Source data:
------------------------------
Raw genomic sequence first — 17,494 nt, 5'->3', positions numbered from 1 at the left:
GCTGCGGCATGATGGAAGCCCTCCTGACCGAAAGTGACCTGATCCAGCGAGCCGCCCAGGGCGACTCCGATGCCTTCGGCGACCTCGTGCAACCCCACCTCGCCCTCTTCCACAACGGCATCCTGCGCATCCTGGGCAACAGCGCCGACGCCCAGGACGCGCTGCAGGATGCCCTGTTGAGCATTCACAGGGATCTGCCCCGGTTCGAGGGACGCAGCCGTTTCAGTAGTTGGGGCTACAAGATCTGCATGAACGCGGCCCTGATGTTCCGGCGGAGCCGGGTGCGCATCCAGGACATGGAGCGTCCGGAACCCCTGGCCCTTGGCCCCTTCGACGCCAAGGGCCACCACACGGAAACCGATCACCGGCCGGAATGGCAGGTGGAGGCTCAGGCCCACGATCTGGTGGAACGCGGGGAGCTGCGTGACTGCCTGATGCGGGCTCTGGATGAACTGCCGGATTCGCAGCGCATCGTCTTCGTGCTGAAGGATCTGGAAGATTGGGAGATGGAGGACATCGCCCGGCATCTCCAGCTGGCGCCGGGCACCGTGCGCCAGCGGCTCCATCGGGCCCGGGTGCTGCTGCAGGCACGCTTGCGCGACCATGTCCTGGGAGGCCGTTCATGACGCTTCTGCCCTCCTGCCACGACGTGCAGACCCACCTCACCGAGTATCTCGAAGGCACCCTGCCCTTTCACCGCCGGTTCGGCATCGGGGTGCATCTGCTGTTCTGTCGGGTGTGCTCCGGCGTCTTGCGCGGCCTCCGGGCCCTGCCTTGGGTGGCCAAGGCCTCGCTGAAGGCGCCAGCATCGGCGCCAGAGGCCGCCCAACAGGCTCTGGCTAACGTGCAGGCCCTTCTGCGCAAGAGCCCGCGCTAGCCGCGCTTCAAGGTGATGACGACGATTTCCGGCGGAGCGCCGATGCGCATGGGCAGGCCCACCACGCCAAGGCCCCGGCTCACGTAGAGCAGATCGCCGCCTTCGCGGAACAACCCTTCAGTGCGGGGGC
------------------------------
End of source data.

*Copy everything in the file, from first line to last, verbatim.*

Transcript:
Raw genomic sequence first — 17,494 nt, 5'->3', positions numbered from 1 at the left:
GCTGCGGCATGATGGAAGCCCTCCTGACCGAAAGTGACCTGATCCAGCGAGCCGCCCAGGGCGACTCCGATGCCTTCGGCGACCTCGTGCAACCCCACCTCGCCCTCTTCCACAACGGCATCCTGCGCATCCTGGGCAACAGCGCCGACGCCCAGGACGCGCTGCAGGATGCCCTGTTGAGCATTCACAGGGATCTGCCCCGGTTCGAGGGACGCAGCCGTTTCAGTAGTTGGGGCTACAAGATCTGCATGAACGCGGCCCTGATGTTCCGGCGGAGCCGGGTGCGCATCCAGGACATGGAGCGTCCGGAACCCCTGGCCCTTGGCCCCTTCGACGCCAAGGGCCACCACACGGAAACCGATCACCGGCCGGAATGGCAGGTGGAGGCTCAGGCCCACGATCTGGTGGAACGCGGGGAGCTGCGTGACTGCCTGATGCGGGCTCTGGATGAACTGCCGGATTCGCAGCGCATCGTCTTCGTGCTGAAGGATCTGGAAGATTGGGAGATGGAGGACATCGCCCGGCATCTCCAGCTGGCGCCGGGCACCGTGCGCCAGCGGCTCCATCGGGCCCGGGTGCTGCTGCAGGCACGCTTGCGCGACCATGTCCTGGGAGGCCGTTCATGACGCTTCTGCCCTCCTGCCACGACGTGCAGACCCACCTCACCGAGTATCTCGAAGGCACCCTGCCCTTTCACCGCCGGTTCGGCATCGGGGTGCATCTGCTGTTCTGTCGGGTGTGCTCCGGCGTCTTGCGCGGCCTCCGGGCCCTGCCTTGGGTGGCCAAGGCCTCGCTGAAGGCGCCAGCATCGGCGCCAGAGGCCGCCCAACAGGCTCTGGCTAACGTGCAGGCCCTTCTGCGCAAGAGCCCGCGCTAGCCGCGCTTCAAGGTGATGACGACGATTTCCGGCGGAGCGCCGATGCGCATGGGCAGGCCCACCACGCCAAGGCCCCGGCTCACGTAGAGCAGATCGCCGCCTTCGCGGAACAACCCTTCAGTGCGGGGGC